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INSIGHTS to sustainable agriculture in Northern Ireland (NI) have been shared with scores of teachers across the province thanks to an insightful educational conference.
In recent days LMC industry development manager Colin Smith delivered a presentation at the British Nutrition Foundation’s conference for Food and Nutrition teachers in NI. The conference provided insight into the food and nutrition issues that impact the lives and education of children and young people in NI, with presentations from experts in the fields of education, food and farming and nutrition.
Beginning his presentation titled, understanding sustainability – a NI red meat industry perspective, Colin outlined the legislative targets and industry led sustainability initiatives that agri food supply chain members are engaged in. He also provided an informative breakdown of the economic importance of the sector to the local economy.
“Agriculture is a critically important industry to Northern Ireland. It contributes almost £5bn to the NI economy and provides employment for around 113,000 people. In NI we can produce enough food to feed 10 million people in the UK and further afield and that is important because population will continue to rise. In 2021 there was 820 million people suffering from hunger and that is not sustainable. Agriculture production needs to increase to meet the demand for food while ultimately the area for food production is decreasing.
“Agriculture while it is an emitter of greenhouse gasses is unique in its opportunity to be part of the solution to climate change. Agriculture through sequestration of carbon can act as a carbon sink so as we grow food, crops and grass for animals to eat, through photosynthesis carbon is being sequestered, or absorbed into our land and soils and is being stored there. If we manage our agriculture production with carbon in mind we can be part of the solution in offsetting those emissions.”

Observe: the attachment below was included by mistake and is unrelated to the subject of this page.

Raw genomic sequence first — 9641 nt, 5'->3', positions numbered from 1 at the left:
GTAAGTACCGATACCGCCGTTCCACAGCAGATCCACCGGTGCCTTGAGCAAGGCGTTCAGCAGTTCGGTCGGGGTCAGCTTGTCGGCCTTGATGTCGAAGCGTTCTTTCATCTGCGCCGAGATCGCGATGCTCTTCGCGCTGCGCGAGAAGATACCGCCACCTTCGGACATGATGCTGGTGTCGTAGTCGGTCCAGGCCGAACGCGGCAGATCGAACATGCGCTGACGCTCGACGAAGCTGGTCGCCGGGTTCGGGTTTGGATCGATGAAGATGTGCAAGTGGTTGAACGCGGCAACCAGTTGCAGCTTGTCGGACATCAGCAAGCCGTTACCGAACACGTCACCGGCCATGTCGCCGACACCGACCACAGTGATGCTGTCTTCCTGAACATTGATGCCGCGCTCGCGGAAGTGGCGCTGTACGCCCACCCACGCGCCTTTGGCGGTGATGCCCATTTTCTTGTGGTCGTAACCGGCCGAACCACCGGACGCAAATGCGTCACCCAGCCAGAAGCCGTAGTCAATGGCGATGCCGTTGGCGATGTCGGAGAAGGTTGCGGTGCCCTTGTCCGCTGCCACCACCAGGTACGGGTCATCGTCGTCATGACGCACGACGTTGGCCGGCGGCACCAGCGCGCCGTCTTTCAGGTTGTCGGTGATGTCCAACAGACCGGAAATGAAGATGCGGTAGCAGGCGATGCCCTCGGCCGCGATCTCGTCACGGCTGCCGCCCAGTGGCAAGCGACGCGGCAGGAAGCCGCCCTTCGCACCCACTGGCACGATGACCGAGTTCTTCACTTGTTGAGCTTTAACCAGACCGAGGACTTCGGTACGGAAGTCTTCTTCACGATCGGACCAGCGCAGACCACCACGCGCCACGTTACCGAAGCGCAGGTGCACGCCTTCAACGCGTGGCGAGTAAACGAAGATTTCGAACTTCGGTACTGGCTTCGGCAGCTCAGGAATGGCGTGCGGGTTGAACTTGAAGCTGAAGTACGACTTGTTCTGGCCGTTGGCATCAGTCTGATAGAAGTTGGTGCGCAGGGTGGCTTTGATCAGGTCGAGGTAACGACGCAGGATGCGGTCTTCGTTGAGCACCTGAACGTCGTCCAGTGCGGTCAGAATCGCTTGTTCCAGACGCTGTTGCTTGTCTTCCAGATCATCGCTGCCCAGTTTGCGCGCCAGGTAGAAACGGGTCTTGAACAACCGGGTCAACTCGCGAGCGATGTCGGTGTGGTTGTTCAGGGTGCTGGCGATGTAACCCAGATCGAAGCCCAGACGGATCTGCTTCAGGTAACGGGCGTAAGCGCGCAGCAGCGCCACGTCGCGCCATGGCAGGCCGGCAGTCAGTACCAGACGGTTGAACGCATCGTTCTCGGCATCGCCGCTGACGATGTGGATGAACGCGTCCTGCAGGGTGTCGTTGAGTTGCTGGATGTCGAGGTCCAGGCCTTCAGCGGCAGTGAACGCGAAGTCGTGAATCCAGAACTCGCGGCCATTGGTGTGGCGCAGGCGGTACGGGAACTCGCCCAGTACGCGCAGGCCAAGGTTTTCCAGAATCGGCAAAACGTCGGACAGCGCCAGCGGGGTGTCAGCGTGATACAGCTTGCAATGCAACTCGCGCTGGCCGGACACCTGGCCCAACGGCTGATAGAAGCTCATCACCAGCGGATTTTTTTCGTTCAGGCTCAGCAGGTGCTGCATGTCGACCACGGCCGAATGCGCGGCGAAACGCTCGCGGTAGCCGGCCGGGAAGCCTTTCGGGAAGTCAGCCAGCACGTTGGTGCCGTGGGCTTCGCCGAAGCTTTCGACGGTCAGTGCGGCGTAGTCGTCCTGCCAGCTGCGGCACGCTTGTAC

Throughout the course of his presentation Colin went on to touch on aspects of the CCEA food and nutrition syllabus that closely link to agriculture in the context of sustainability. This included the role of the Northern Ireland Farm Quality Assurance Scheme in providing an independent guarantee of quality and traceability from farm to fork, but it was also explained that the scheme is instrumental in helping to enhance sustainable farming practices.
Feedback from the conference has been encouraging with one attendee noting, “Every speaker had something useful to say and it will be brought back into the classroom at relevant times. I will also share the information with colleagues to help us move forward.”
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